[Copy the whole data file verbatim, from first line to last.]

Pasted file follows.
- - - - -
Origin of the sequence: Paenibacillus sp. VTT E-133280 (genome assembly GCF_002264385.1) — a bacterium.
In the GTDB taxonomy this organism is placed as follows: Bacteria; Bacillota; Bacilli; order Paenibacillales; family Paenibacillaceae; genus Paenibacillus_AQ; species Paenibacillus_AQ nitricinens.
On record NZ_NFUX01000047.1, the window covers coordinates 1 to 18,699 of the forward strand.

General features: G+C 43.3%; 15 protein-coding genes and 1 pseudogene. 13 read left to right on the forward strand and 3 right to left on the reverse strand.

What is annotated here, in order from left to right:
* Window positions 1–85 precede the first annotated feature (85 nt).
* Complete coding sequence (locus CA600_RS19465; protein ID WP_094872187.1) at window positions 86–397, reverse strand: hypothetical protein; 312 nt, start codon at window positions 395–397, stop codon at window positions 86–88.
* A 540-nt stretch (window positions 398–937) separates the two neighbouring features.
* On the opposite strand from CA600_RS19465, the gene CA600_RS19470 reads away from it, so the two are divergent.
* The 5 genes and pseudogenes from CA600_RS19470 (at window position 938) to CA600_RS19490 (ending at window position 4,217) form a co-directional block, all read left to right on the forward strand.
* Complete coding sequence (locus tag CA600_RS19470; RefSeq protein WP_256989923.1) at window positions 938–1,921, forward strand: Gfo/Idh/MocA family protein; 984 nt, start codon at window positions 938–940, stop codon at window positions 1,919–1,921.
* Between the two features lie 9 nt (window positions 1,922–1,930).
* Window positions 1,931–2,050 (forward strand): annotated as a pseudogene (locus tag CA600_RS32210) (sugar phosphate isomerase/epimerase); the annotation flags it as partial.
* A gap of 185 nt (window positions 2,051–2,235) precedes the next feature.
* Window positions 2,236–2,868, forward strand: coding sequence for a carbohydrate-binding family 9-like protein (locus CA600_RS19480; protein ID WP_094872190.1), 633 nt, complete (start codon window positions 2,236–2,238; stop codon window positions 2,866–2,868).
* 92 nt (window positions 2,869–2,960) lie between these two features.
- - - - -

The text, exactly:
Origin of the sequence: Paenibacillus sp. VTT E-133280 (genome assembly GCF_002264385.1) — a bacterium.
In the GTDB taxonomy this organism is placed as follows: Bacteria; Bacillota; Bacilli; order Paenibacillales; family Paenibacillaceae; genus Paenibacillus_AQ; species Paenibacillus_AQ nitricinens.
On record NZ_NFUX01000047.1, the window covers coordinates 1 to 18,699 of the forward strand.

General features: G+C 43.3%; 15 protein-coding genes and 1 pseudogene. 13 read left to right on the forward strand and 3 right to left on the reverse strand.

What is annotated here, in order from left to right:
* Window positions 1–85 precede the first annotated feature (85 nt).
* Complete coding sequence (locus CA600_RS19465; protein ID WP_094872187.1) at window positions 86–397, reverse strand: hypothetical protein; 312 nt, start codon at window positions 395–397, stop codon at window positions 86–88.
* A 540-nt stretch (window positions 398–937) separates the two neighbouring features.
* On the opposite strand from CA600_RS19465, the gene CA600_RS19470 reads away from it, so the two are divergent.
* The 5 genes and pseudogenes from CA600_RS19470 (at window position 938) to CA600_RS19490 (ending at window position 4,217) form a co-directional block, all read left to right on the forward strand.
* Complete coding sequence (locus tag CA600_RS19470; RefSeq protein WP_256989923.1) at window positions 938–1,921, forward strand: Gfo/Idh/MocA family protein; 984 nt, start codon at window positions 938–940, stop codon at window positions 1,919–1,921.
* Between the two features lie 9 nt (window positions 1,922–1,930).
* Window positions 1,931–2,050 (forward strand): annotated as a pseudogene (locus tag CA600_RS32210) (sugar phosphate isomerase/epimerase); the annotation flags it as partial.
* A gap of 185 nt (window positions 2,051–2,235) precedes the next feature.
* Window positions 2,236–2,868, forward strand: coding sequence for a carbohydrate-binding family 9-like protein (locus CA600_RS19480; protein ID WP_094872190.1), 633 nt, complete (start codon window positions 2,236–2,238; stop codon window positions 2,866–2,868).
* 92 nt (window positions 2,869–2,960) lie between these two features.